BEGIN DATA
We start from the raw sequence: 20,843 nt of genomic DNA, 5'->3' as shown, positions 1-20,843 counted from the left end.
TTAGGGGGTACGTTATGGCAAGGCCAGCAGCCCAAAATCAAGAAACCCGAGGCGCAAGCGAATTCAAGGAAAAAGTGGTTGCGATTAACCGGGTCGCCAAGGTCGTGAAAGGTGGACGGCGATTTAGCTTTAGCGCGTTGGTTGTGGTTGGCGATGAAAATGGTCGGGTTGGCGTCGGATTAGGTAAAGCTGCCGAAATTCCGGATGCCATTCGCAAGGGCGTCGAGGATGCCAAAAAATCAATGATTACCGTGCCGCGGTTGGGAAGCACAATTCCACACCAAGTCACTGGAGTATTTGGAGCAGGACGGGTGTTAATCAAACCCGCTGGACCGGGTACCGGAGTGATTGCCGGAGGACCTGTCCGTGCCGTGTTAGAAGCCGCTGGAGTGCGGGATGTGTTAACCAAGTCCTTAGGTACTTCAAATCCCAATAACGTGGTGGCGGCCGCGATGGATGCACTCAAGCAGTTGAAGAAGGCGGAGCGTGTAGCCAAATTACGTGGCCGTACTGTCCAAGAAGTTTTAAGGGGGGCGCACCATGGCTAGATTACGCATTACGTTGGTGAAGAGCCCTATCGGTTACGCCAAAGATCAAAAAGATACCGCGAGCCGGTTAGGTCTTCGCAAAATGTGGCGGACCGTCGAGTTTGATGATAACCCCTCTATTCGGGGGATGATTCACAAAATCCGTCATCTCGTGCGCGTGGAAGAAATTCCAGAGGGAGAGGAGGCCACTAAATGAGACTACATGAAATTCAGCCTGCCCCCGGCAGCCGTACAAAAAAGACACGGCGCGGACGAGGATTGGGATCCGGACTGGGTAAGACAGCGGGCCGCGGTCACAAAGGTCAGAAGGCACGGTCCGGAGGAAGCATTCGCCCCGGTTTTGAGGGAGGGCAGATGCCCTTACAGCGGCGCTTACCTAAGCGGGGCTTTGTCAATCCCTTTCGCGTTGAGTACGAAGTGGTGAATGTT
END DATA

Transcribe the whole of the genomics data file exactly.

We start from the raw sequence: 20,843 nt of genomic DNA, 5'->3' as shown, positions 1-20,843 counted from the left end.
TTAGGGGGTACGTTATGGCAAGGCCAGCAGCCCAAAATCAAGAAACCCGAGGCGCAAGCGAATTCAAGGAAAAAGTGGTTGCGATTAACCGGGTCGCCAAGGTCGTGAAAGGTGGACGGCGATTTAGCTTTAGCGCGTTGGTTGTGGTTGGCGATGAAAATGGTCGGGTTGGCGTCGGATTAGGTAAAGCTGCCGAAATTCCGGATGCCATTCGCAAGGGCGTCGAGGATGCCAAAAAATCAATGATTACCGTGCCGCGGTTGGGAAGCACAATTCCACACCAAGTCACTGGAGTATTTGGAGCAGGACGGGTGTTAATCAAACCCGCTGGACCGGGTACCGGAGTGATTGCCGGAGGACCTGTCCGTGCCGTGTTAGAAGCCGCTGGAGTGCGGGATGTGTTAACCAAGTCCTTAGGTACTTCAAATCCCAATAACGTGGTGGCGGCCGCGATGGATGCACTCAAGCAGTTGAAGAAGGCGGAGCGTGTAGCCAAATTACGTGGCCGTACTGTCCAAGAAGTTTTAAGGGGGGCGCACCATGGCTAGATTACGCATTACGTTGGTGAAGAGCCCTATCGGTTACGCCAAAGATCAAAAAGATACCGCGAGCCGGTTAGGTCTTCGCAAAATGTGGCGGACCGTCGAGTTTGATGATAACCCCTCTATTCGGGGGATGATTCACAAAATCCGTCATCTCGTGCGCGTGGAAGAAATTCCAGAGGGAGAGGAGGCCACTAAATGAGACTACATGAAATTCAGCCTGCCCCCGGCAGCCGTACAAAAAAGACACGGCGCGGACGAGGATTGGGATCCGGACTGGGTAAGACAGCGGGCCGCGGTCACAAAGGTCAGAAGGCACGGTCCGGAGGAAGCATTCGCCCCGGTTTTGAGGGAGGGCAGATGCCCTTACAGCGGCGCTTACCTAAGCGGGGCTTTGTCAATCCCTTTCGCGTTGAGTACGAAGTGGTGAATGTT